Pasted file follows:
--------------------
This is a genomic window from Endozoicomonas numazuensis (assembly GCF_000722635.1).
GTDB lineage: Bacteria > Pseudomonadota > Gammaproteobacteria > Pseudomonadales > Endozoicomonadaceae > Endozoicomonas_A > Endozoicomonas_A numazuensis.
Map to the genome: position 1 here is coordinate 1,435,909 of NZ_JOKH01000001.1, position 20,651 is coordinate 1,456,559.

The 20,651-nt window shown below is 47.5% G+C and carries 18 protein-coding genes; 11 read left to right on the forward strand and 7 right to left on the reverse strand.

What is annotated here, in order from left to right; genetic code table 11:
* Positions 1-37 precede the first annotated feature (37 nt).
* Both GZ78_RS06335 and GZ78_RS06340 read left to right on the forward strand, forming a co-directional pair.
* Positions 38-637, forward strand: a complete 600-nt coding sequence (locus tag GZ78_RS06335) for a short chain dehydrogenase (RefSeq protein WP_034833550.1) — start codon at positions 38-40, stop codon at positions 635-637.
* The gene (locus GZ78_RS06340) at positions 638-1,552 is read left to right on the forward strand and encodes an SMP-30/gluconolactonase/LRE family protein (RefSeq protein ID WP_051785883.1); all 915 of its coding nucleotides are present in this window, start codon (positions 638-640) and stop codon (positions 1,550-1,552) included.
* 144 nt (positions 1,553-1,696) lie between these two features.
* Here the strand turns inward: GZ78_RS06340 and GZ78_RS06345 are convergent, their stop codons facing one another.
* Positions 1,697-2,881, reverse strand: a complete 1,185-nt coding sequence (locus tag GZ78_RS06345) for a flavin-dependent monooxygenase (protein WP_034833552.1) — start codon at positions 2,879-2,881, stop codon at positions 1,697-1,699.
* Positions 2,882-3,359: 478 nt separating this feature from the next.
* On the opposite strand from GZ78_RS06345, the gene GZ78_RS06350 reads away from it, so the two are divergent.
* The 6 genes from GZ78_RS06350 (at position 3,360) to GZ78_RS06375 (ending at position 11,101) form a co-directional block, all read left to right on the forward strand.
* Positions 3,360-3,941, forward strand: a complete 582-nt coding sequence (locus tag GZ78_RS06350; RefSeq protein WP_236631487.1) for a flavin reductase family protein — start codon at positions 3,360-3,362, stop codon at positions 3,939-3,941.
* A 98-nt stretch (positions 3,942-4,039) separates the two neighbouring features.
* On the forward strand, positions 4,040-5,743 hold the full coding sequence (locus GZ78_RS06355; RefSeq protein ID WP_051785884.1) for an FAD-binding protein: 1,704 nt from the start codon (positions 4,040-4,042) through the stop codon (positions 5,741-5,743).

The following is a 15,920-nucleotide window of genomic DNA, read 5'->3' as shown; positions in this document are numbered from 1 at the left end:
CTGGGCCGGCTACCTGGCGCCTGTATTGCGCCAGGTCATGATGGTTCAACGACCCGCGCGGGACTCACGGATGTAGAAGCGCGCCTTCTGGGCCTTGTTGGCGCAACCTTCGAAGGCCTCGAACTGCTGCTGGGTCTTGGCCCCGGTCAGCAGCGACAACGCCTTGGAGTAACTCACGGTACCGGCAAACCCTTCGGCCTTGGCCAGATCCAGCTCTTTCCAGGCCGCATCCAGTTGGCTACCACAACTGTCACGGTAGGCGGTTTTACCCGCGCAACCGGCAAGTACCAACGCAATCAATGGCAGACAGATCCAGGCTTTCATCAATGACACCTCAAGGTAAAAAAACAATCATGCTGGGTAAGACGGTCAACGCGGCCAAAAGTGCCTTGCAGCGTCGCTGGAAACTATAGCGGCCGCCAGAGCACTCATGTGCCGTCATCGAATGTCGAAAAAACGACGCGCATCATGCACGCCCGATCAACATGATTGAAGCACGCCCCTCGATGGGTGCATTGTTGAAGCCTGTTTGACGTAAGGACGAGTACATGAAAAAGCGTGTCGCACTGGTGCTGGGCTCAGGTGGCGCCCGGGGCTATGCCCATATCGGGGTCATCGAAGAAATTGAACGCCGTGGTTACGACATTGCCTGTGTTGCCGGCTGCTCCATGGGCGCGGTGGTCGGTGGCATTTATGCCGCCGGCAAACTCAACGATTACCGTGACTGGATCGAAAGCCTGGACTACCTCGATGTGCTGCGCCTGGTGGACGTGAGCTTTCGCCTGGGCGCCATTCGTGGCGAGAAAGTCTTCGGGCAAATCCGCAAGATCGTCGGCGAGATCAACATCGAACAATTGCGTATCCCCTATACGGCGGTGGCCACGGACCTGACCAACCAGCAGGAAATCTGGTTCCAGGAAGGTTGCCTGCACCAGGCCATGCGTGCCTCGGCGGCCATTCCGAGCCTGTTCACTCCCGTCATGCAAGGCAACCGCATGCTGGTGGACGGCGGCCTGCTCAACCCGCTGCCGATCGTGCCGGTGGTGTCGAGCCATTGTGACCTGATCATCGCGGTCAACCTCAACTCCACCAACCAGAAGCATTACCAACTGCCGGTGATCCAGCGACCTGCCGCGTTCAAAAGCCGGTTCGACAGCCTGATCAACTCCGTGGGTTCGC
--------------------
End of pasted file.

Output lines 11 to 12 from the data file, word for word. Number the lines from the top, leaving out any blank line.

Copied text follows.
* Here the strand turns inward: GZ78_RS06340 and GZ78_RS06345 are convergent, their stop codons facing one another.
* Positions 1,697-2,881, reverse strand: a complete 1,185-nt coding sequence (locus tag GZ78_RS06345) for a flavin-dependent monooxygenase (protein WP_034833552.1) — start codon at positions 2,879-2,881, stop codon at positions 1,697-1,699.